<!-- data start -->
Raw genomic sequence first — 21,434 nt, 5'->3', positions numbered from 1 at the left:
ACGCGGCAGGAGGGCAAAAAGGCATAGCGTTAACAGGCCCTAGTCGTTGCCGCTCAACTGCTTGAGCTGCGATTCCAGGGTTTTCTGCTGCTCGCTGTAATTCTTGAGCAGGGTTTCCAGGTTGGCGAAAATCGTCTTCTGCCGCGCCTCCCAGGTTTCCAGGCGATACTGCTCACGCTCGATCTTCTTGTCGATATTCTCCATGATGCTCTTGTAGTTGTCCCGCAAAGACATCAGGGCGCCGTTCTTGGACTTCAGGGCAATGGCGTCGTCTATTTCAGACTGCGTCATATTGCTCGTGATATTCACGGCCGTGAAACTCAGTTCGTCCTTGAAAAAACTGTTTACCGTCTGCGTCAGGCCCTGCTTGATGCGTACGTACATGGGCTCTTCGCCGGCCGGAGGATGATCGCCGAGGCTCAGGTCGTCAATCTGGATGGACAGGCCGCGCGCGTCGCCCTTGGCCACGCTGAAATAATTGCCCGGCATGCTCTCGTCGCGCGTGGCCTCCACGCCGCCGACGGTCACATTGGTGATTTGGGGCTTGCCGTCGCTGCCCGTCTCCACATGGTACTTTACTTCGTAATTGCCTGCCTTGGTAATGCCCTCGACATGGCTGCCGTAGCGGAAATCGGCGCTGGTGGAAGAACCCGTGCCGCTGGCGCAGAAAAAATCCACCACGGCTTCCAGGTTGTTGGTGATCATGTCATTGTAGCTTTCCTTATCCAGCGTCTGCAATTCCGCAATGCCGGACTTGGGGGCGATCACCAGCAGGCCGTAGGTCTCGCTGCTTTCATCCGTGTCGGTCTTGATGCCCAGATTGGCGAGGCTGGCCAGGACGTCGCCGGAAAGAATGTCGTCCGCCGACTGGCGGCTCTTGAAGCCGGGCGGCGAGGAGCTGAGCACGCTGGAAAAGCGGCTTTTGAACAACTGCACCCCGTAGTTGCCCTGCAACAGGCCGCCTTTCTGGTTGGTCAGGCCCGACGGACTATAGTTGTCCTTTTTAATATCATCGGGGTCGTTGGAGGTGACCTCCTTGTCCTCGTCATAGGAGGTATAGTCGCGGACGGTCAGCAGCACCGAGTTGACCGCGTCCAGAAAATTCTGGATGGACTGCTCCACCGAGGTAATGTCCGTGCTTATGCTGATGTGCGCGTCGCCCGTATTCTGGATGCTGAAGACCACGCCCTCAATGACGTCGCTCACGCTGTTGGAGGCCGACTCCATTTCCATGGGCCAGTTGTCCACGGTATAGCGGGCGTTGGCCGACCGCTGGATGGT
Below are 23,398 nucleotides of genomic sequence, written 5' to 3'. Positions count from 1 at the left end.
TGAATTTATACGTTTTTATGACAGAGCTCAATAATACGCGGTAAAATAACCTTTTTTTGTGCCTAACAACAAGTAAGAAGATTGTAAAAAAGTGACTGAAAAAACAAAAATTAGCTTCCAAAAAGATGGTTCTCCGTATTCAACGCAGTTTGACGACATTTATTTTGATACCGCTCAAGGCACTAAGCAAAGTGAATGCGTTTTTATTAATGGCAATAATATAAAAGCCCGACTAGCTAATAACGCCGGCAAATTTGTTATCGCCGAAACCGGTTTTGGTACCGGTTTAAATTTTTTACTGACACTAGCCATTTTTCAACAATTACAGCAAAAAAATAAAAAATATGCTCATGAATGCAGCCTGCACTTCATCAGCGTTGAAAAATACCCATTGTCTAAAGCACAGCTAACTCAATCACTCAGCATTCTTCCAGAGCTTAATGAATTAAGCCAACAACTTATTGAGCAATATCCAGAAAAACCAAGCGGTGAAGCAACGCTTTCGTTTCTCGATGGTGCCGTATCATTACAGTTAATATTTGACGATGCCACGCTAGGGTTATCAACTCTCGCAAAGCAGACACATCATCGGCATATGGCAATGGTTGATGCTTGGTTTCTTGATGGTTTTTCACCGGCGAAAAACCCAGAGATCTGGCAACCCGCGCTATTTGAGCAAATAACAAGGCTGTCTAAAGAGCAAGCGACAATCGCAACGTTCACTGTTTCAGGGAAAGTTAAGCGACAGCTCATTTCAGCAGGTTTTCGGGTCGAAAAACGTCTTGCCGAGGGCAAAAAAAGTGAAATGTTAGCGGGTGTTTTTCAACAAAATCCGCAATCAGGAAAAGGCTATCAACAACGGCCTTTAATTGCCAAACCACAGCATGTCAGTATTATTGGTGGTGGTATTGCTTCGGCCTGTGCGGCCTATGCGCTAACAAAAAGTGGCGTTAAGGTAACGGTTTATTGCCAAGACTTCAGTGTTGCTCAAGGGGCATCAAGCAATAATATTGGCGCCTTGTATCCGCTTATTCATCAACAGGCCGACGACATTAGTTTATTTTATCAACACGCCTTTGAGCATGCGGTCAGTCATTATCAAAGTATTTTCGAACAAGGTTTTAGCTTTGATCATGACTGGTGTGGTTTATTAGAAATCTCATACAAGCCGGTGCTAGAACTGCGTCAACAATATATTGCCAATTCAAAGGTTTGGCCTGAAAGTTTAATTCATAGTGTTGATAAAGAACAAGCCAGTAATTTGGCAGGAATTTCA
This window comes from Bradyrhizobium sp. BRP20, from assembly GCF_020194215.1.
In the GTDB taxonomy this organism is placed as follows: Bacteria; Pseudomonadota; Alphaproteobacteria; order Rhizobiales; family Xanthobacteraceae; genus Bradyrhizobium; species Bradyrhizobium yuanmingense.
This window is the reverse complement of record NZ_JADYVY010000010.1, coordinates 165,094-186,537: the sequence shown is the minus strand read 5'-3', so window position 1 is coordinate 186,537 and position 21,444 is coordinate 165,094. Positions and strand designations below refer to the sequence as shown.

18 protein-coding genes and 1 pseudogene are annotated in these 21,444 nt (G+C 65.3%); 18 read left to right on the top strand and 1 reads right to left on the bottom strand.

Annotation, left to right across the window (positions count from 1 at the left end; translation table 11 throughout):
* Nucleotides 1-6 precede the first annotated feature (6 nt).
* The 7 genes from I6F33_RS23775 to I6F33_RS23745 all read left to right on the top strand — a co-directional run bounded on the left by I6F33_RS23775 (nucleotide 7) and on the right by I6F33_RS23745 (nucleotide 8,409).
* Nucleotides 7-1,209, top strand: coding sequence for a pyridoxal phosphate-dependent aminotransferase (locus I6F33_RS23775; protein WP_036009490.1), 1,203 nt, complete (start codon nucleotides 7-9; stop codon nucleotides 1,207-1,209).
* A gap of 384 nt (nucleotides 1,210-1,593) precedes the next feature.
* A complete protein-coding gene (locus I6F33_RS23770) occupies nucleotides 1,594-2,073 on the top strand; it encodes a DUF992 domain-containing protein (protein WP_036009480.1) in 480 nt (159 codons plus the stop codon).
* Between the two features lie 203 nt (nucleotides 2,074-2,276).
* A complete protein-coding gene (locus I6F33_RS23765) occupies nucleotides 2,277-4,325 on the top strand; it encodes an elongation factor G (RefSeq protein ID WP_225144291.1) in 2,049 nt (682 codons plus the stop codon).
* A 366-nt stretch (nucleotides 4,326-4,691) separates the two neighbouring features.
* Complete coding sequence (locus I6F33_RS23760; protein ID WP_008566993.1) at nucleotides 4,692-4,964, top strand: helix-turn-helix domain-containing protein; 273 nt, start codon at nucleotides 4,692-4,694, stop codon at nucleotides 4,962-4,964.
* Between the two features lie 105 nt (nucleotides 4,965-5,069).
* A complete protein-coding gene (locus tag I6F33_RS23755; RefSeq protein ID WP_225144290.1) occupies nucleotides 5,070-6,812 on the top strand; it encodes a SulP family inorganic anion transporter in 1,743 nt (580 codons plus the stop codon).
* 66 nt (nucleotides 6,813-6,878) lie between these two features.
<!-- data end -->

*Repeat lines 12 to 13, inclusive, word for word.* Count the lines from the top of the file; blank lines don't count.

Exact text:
* Nucleotides 7-1,209, top strand: coding sequence for a pyridoxal phosphate-dependent aminotransferase (locus I6F33_RS23775; protein WP_036009490.1), 1,203 nt, complete (start codon nucleotides 7-9; stop codon nucleotides 1,207-1,209).
* A gap of 384 nt (nucleotides 1,210-1,593) precedes the next feature.